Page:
The future CFO: less finance and more strategy?
They’re an ambitious lot, chief financial officers (CFOs). But their aspirations might surprise you.
When it comes to the future, EY found a significant chunk of public sector CFOs who wanted what might be called “traditional” roles, such as chief executive, non-executive director or chairing the board. But nearly a third (32 per cent) wanted a “different” role.
So what is this different role? Essentially, the change is driven by increasingly tight budgets coupled with rising expectations; the finance function is being squeezed as never before. It requires CFOs to step up their levels of expertise, and add value through better use of analytics and data.
“It is essential for CFOs to take a more strategic role,” says Jon Thompson, chief executive of HM Revenue & Customs and a former head of the government finance profession.
Yet more than 60 per cent of finance leaders say they are not spending enough time providing analytic insights; a role they are keen to develop as the finance function moves up the value chain. It does, however, take time to produce the evidence and analytics to back up a strategic proposal or conclusion, so the future CFO has to be sure his or her team are sufficiently skilled to deal with the ordinary day-to-day needs of the department.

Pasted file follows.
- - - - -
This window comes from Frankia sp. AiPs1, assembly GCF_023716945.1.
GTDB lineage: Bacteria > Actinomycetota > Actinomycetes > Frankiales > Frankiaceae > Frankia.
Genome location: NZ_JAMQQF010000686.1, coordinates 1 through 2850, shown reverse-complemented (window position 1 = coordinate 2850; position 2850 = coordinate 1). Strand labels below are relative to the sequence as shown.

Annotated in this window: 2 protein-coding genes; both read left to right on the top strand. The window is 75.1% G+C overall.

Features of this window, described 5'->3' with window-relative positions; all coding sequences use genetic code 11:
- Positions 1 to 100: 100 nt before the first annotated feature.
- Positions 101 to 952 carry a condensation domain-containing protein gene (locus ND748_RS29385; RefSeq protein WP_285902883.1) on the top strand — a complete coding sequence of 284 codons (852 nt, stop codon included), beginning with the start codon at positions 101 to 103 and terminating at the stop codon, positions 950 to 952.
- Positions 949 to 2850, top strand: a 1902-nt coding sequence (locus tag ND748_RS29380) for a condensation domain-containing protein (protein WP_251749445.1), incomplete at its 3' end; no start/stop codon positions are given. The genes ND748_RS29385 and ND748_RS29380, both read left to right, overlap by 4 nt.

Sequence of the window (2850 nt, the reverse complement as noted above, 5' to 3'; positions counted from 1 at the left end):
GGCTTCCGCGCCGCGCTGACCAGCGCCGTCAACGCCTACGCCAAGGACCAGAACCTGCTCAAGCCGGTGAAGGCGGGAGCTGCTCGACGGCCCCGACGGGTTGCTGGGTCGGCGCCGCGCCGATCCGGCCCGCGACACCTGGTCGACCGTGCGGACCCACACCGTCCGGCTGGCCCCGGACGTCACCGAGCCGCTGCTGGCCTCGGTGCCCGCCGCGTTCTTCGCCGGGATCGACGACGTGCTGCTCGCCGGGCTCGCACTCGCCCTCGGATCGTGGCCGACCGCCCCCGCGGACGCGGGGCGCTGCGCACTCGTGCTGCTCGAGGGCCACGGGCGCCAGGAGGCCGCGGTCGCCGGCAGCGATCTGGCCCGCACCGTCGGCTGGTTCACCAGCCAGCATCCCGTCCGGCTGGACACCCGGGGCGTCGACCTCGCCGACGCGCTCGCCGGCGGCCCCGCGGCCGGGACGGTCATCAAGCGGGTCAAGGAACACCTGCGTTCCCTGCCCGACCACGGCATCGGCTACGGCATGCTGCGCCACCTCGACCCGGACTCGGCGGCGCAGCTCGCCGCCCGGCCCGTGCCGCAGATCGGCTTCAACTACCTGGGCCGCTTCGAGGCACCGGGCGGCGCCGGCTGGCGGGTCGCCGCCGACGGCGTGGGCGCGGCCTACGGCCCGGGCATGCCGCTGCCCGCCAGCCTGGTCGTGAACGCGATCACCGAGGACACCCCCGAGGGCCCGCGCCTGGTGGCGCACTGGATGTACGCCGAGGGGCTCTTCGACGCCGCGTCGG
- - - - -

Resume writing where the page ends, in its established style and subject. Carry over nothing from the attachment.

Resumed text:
Instead of being an essentially historic and backward-looking function, finance has to become much more active. With technology taking over the grunt work, the entire finance function is upskilling and the CFO has to lead the change.
It requires the CFO to have a much broader experience than previously. Future CFOs are more likely to come from different disciplines than through a purely financial background. Increasingly, the CFO is less of an aspiring chief executive, rather a partner or co-pilot to the current CEO; the two work in tandem.
An EY survey last year found that more than 70 per cent of finance leaders did not aspire to be CEO. The aim was to be a more objective, independent voice at the boardroom table, one which brought facts and reasoning to bear on the more intuitive skills of the C-suite.
The future CFO will need a different set of skills to those traditionally honed by the finance function. And top of the list, according to an EY report, is an understanding of digital, smart technologies and sophisticated data analytics. No longer does the CFO see the IT department as a capital drain; CFOs are increasingly digital evangelists.
According to a recent survey by Accenture Strategy, nearly a third of CFOs reported that digital finance investments are transforming their business, beyond the finance department.
Grasping the possibilities of technology, way beyond the simple data-crunching already taking place in most finance departments, is key for the future CFO. The more time spent on analytics, in particular the forecasting and risk management analytics made possible by big data, the more strategic insight a CFO can offer to the board, and becoming part of strategic decision-making team is an increasing part of the CFO’s future.